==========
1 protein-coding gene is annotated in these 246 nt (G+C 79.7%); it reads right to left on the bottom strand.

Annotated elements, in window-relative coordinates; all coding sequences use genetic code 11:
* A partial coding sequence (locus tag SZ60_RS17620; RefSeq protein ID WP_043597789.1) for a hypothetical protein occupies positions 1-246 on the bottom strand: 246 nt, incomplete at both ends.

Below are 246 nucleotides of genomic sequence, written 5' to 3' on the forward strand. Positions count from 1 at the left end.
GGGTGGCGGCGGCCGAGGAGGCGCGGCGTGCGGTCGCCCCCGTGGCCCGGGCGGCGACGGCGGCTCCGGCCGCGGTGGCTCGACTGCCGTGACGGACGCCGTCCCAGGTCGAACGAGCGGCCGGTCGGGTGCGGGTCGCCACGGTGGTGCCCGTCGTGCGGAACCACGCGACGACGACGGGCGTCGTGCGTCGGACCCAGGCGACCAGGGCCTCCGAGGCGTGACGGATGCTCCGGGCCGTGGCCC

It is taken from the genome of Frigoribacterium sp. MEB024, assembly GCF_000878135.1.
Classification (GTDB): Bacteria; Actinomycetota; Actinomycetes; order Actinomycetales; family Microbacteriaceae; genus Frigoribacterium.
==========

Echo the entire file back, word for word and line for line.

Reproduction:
1 protein-coding gene is annotated in these 246 nt (G+C 79.7%); it reads right to left on the bottom strand.

Annotated elements, in window-relative coordinates; all coding sequences use genetic code 11:
* A partial coding sequence (locus tag SZ60_RS17620; RefSeq protein ID WP_043597789.1) for a hypothetical protein occupies positions 1-246 on the bottom strand: 246 nt, incomplete at both ends.

Below are 246 nucleotides of genomic sequence, written 5' to 3' on the forward strand. Positions count from 1 at the left end.
GGGTGGCGGCGGCCGAGGAGGCGCGGCGTGCGGTCGCCCCCGTGGCCCGGGCGGCGACGGCGGCTCCGGCCGCGGTGGCTCGACTGCCGTGACGGACGCCGTCCCAGGTCGAACGAGCGGCCGGTCGGGTGCGGGTCGCCACGGTGGTGCCCGTCGTGCGGAACCACGCGACGACGACGGGCGTCGTGCGTCGGACCCAGGCGACCAGGGCCTCCGAGGCGTGACGGATGCTCCGGGCCGTGGCCC

It is taken from the genome of Frigoribacterium sp. MEB024, assembly GCF_000878135.1.
Classification (GTDB): Bacteria; Actinomycetota; Actinomycetes; order Actinomycetales; family Microbacteriaceae; genus Frigoribacterium.